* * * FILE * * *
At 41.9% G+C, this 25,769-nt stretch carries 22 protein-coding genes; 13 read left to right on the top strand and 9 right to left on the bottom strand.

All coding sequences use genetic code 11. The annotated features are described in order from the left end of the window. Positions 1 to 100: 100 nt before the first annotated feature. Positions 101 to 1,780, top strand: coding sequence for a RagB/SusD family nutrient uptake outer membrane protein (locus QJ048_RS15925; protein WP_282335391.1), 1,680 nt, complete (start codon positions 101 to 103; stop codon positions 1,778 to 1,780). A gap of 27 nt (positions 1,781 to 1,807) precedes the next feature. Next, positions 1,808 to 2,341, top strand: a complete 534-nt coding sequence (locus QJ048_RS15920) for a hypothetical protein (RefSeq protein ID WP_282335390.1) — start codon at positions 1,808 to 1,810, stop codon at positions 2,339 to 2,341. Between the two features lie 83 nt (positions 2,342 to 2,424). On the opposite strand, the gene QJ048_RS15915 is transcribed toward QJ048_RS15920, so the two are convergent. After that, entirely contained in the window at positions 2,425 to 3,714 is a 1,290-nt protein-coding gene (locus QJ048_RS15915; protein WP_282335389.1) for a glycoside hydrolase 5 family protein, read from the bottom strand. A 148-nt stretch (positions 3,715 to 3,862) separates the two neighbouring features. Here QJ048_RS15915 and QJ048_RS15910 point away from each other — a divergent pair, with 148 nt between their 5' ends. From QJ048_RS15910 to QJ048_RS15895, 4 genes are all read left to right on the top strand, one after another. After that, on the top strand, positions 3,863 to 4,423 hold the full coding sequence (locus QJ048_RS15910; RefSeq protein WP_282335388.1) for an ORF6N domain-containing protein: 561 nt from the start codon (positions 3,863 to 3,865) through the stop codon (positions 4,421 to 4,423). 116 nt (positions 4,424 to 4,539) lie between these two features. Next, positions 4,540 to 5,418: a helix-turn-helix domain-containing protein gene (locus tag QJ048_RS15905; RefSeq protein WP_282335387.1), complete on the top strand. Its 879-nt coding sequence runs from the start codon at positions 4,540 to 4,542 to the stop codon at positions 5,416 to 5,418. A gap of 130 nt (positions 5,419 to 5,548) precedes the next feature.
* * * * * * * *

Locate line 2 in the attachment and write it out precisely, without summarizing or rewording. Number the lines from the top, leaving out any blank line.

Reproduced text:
All coding sequences use genetic code 11. The annotated features are described in order from the left end of the window. Positions 1 to 100: 100 nt before the first annotated feature. Positions 101 to 1,780, top strand: coding sequence for a RagB/SusD family nutrient uptake outer membrane protein (locus QJ048_RS15925; protein WP_282335391.1), 1,680 nt, complete (start codon positions 101 to 103; stop codon positions 1,778 to 1,780). A gap of 27 nt (positions 1,781 to 1,807) precedes the next feature. Next, positions 1,808 to 2,341, top strand: a complete 534-nt coding sequence (locus QJ048_RS15920) for a hypothetical protein (RefSeq protein ID WP_282335390.1) — start codon at positions 1,808 to 1,810, stop codon at positions 2,339 to 2,341. Between the two features lie 83 nt (positions 2,342 to 2,424). On the opposite strand, the gene QJ048_RS15915 is transcribed toward QJ048_RS15920, so the two are convergent. After that, entirely contained in the window at positions 2,425 to 3,714 is a 1,290-nt protein-coding gene (locus QJ048_RS15915; protein WP_282335389.1) for a glycoside hydrolase 5 family protein, read from the bottom strand. A 148-nt stretch (positions 3,715 to 3,862) separates the two neighbouring features. Here QJ048_RS15915 and QJ048_RS15910 point away from each other — a divergent pair, with 148 nt between their 5' ends. From QJ048_RS15910 to QJ048_RS15895, 4 genes are all read left to right on the top strand, one after another. After that, on the top strand, positions 3,863 to 4,423 hold the full coding sequence (locus QJ048_RS15910; RefSeq protein WP_282335388.1) for an ORF6N domain-containing protein: 561 nt from the start codon (positions 3,863 to 3,865) through the stop codon (positions 4,421 to 4,423). 116 nt (positions 4,424 to 4,539) lie between these two features. Next, positions 4,540 to 5,418: a helix-turn-helix domain-containing protein gene (locus tag QJ048_RS15905; RefSeq protein WP_282335387.1), complete on the top strand. Its 879-nt coding sequence runs from the start codon at positions 4,540 to 4,542 to the stop codon at positions 5,416 to 5,418. A gap of 130 nt (positions 5,419 to 5,548) precedes the next feature.